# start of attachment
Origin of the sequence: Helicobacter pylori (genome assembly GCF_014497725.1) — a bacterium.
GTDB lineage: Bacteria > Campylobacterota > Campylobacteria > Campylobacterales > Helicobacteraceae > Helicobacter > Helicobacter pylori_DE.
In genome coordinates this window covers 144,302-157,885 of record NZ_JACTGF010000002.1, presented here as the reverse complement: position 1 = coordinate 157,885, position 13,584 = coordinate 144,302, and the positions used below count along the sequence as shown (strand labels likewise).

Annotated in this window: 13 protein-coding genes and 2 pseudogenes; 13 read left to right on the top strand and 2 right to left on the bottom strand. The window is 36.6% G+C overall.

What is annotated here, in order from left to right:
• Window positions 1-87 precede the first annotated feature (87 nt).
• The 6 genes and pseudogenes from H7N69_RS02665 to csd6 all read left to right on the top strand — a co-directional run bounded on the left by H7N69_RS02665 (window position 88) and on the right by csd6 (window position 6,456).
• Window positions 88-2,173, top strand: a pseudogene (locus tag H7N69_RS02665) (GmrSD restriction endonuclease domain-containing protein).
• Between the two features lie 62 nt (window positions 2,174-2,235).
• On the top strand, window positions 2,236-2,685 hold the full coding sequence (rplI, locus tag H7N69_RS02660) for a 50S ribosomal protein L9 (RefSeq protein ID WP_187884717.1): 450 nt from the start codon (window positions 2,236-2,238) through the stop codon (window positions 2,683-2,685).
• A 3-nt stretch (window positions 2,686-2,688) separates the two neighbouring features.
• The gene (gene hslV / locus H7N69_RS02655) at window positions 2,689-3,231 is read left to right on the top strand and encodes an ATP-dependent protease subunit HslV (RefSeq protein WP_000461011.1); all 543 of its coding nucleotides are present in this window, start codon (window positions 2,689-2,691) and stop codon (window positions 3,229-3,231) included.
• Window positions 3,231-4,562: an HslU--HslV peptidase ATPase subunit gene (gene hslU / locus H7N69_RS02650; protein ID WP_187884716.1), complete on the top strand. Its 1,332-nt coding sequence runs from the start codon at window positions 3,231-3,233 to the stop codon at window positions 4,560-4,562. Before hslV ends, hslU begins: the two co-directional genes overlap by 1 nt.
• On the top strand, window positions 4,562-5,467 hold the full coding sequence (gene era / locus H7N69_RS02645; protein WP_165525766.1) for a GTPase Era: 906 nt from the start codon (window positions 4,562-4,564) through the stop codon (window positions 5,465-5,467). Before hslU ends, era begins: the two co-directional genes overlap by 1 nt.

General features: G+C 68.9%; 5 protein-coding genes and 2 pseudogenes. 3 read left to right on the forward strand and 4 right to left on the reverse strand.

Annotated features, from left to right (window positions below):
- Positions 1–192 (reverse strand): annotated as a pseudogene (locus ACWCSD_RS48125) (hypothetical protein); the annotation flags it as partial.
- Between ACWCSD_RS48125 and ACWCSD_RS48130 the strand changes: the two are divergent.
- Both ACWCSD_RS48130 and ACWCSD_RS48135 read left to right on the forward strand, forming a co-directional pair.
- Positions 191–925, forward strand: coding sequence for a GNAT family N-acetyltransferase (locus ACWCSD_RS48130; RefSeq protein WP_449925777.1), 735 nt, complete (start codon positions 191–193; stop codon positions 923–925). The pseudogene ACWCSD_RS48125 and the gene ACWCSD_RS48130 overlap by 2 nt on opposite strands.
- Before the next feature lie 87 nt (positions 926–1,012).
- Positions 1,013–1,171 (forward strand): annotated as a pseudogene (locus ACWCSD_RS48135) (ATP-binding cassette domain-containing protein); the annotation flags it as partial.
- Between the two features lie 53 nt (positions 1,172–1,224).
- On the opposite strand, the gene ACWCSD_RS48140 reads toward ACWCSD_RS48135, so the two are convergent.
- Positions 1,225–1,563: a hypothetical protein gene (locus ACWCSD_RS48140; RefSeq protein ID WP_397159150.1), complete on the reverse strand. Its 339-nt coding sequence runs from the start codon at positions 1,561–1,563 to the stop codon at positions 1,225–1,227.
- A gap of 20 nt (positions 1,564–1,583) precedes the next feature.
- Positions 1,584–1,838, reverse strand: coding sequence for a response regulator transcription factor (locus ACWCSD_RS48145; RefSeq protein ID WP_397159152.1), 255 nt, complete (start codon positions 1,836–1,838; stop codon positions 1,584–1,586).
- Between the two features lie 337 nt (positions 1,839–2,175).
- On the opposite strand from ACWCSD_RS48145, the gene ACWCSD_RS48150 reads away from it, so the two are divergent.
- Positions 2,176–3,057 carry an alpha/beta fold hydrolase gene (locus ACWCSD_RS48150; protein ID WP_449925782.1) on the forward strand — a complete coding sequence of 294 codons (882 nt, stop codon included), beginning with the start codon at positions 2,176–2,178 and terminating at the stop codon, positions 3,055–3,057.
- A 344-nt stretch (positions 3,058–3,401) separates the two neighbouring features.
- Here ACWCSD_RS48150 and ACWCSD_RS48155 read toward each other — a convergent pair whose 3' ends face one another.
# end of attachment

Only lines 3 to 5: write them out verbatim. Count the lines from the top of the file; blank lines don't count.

In genome coordinates this window covers 144,302-157,885 of record NZ_JACTGF010000002.1, presented here as the reverse complement: position 1 = coordinate 157,885, position 13,584 = coordinate 144,302, and the positions used below count along the sequence as shown (strand labels likewise).

Annotated in this window: 13 protein-coding genes and 2 pseudogenes; 13 read left to right on the top strand and 2 right to left on the bottom strand. The window is 36.6% G+C overall.

What is annotated here, in order from left to right: